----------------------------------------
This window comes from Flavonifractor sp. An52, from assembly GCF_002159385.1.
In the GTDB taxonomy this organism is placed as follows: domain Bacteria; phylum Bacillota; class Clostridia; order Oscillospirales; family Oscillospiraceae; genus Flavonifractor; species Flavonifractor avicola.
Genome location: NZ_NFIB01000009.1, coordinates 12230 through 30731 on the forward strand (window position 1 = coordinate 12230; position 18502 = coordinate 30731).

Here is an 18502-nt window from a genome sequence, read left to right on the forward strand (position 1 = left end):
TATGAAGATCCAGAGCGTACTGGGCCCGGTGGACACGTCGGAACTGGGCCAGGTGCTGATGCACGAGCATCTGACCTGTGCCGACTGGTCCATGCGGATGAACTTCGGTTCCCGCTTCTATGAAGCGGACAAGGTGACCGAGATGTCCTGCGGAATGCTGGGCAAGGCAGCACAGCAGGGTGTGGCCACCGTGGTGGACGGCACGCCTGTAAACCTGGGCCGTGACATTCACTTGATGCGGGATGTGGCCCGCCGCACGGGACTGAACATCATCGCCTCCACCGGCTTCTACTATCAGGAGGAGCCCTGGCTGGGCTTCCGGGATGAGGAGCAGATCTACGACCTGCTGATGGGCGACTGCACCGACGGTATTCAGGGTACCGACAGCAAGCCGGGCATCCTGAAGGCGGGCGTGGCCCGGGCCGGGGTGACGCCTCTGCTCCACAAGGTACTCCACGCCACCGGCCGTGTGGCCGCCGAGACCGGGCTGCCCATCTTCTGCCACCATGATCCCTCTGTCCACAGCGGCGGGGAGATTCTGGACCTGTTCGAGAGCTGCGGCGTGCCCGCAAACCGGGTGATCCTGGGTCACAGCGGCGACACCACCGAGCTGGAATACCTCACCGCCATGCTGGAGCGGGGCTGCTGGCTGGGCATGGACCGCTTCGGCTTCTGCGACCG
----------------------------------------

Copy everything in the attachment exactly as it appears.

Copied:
This window comes from Flavonifractor sp. An52, from assembly GCF_002159385.1.
In the GTDB taxonomy this organism is placed as follows: domain Bacteria; phylum Bacillota; class Clostridia; order Oscillospirales; family Oscillospiraceae; genus Flavonifractor; species Flavonifractor avicola.
Genome location: NZ_NFIB01000009.1, coordinates 12230 through 30731 on the forward strand (window position 1 = coordinate 12230; position 18502 = coordinate 30731).

Here is an 18502-nt window from a genome sequence, read left to right on the forward strand (position 1 = left end):
TATGAAGATCCAGAGCGTACTGGGCCCGGTGGACACGTCGGAACTGGGCCAGGTGCTGATGCACGAGCATCTGACCTGTGCCGACTGGTCCATGCGGATGAACTTCGGTTCCCGCTTCTATGAAGCGGACAAGGTGACCGAGATGTCCTGCGGAATGCTGGGCAAGGCAGCACAGCAGGGTGTGGCCACCGTGGTGGACGGCACGCCTGTAAACCTGGGCCGTGACATTCACTTGATGCGGGATGTGGCCCGCCGCACGGGACTGAACATCATCGCCTCCACCGGCTTCTACTATCAGGAGGAGCCCTGGCTGGGCTTCCGGGATGAGGAGCAGATCTACGACCTGCTGATGGGCGACTGCACCGACGGTATTCAGGGTACCGACAGCAAGCCGGGCATCCTGAAGGCGGGCGTGGCCCGGGCCGGGGTGACGCCTCTGCTCCACAAGGTACTCCACGCCACCGGCCGTGTGGCCGCCGAGACCGGGCTGCCCATCTTCTGCCACCATGATCCCTCTGTCCACAGCGGCGGGGAGATTCTGGACCTGTTCGAGAGCTGCGGCGTGCCCGCAAACCGGGTGATCCTGGGTCACAGCGGCGACACCACCGAGCTGGAATACCTCACCGCCATGCTGGAGCGGGGCTGCTGGCTGGGCATGGACCGCTTCGGCTTCTGCGACCG